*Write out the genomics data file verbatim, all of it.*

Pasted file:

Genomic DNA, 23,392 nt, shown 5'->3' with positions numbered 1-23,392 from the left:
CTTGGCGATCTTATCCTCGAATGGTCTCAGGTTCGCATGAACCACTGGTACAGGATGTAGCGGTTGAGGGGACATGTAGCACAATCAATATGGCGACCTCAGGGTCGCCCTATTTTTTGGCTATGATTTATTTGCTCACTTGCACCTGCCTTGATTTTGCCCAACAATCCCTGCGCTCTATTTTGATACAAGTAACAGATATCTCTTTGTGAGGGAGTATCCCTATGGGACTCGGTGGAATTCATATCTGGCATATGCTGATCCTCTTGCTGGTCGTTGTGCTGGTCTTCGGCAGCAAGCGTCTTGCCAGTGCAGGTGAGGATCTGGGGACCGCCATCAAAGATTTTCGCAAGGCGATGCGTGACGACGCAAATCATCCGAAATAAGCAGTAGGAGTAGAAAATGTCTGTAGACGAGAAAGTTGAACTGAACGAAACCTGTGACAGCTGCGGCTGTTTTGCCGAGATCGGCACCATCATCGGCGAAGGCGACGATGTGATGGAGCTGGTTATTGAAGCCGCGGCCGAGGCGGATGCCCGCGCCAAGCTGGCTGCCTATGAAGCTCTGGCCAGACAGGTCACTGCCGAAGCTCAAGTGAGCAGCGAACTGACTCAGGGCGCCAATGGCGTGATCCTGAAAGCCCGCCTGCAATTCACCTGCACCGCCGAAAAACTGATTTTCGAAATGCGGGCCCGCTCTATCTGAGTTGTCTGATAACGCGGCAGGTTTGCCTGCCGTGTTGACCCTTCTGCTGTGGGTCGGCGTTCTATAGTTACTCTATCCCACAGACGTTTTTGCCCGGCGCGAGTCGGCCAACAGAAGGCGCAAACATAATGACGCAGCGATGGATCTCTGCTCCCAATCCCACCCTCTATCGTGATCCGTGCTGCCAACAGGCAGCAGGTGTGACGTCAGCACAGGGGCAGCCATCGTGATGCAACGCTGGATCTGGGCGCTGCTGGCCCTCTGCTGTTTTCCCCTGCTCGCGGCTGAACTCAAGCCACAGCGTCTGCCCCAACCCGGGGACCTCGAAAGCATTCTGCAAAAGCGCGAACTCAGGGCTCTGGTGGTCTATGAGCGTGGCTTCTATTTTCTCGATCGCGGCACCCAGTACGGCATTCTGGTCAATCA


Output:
Genomic DNA, 23,392 nt, shown 5'->3' with positions numbered 1-23,392 from the left:
CTTGGCGATCTTATCCTCGAATGGTCTCAGGTTCGCATGAACCACTGGTACAGGATGTAGCGGTTGAGGGGACATGTAGCACAATCAATATGGCGACCTCAGGGTCGCCCTATTTTTTGGCTATGATTTATTTGCTCACTTGCACCTGCCTTGATTTTGCCCAACAATCCCTGCGCTCTATTTTGATACAAGTAACAGATATCTCTTTGTGAGGGAGTATCCCTATGGGACTCGGTGGAATTCATATCTGGCATATGCTGATCCTCTTGCTGGTCGTTGTGCTGGTCTTCGGCAGCAAGCGTCTTGCCAGTGCAGGTGAGGATCTGGGGACCGCCATCAAAGATTTTCGCAAGGCGATGCGTGACGACGCAAATCATCCGAAATAAGCAGTAGGAGTAGAAAATGTCTGTAGACGAGAAAGTTGAACTGAACGAAACCTGTGACAGCTGCGGCTGTTTTGCCGAGATCGGCACCATCATCGGCGAAGGCGACGATGTGATGGAGCTGGTTATTGAAGCCGCGGCCGAGGCGGATGCCCGCGCCAAGCTGGCTGCCTATGAAGCTCTGGCCAGACAGGTCACTGCCGAAGCTCAAGTGAGCAGCGAACTGACTCAGGGCGCCAATGGCGTGATCCTGAAAGCCCGCCTGCAATTCACCTGCACCGCCGAAAAACTGATTTTCGAAATGCGGGCCCGCTCTATCTGAGTTGTCTGATAACGCGGCAGGTTTGCCTGCCGTGTTGACCCTTCTGCTGTGGGTCGGCGTTCTATAGTTACTCTATCCCACAGACGTTTTTGCCCGGCGCGAGTCGGCCAACAGAAGGCGCAAACATAATGACGCAGCGATGGATCTCTGCTCCCAATCCCACCCTCTATCGTGATCCGTGCTGCCAACAGGCAGCAGGTGTGACGTCAGCACAGGGGCAGCCATCGTGATGCAACGCTGGATCTGGGCGCTGCTGGCCCTCTGCTGTTTTCCCCTGCTCGCGGCTGAACTCAAGCCACAGCGTCTGCCCCAACCCGGGGACCTCGAAAGCATTCTGCAAAAGCGCGAACTCAGGGCTCTGGTGGTCTATGAGCGTGGCTTCTATTTTCTCGATCGCGGCACCCAGTACGGCATTCTGGTCAATCA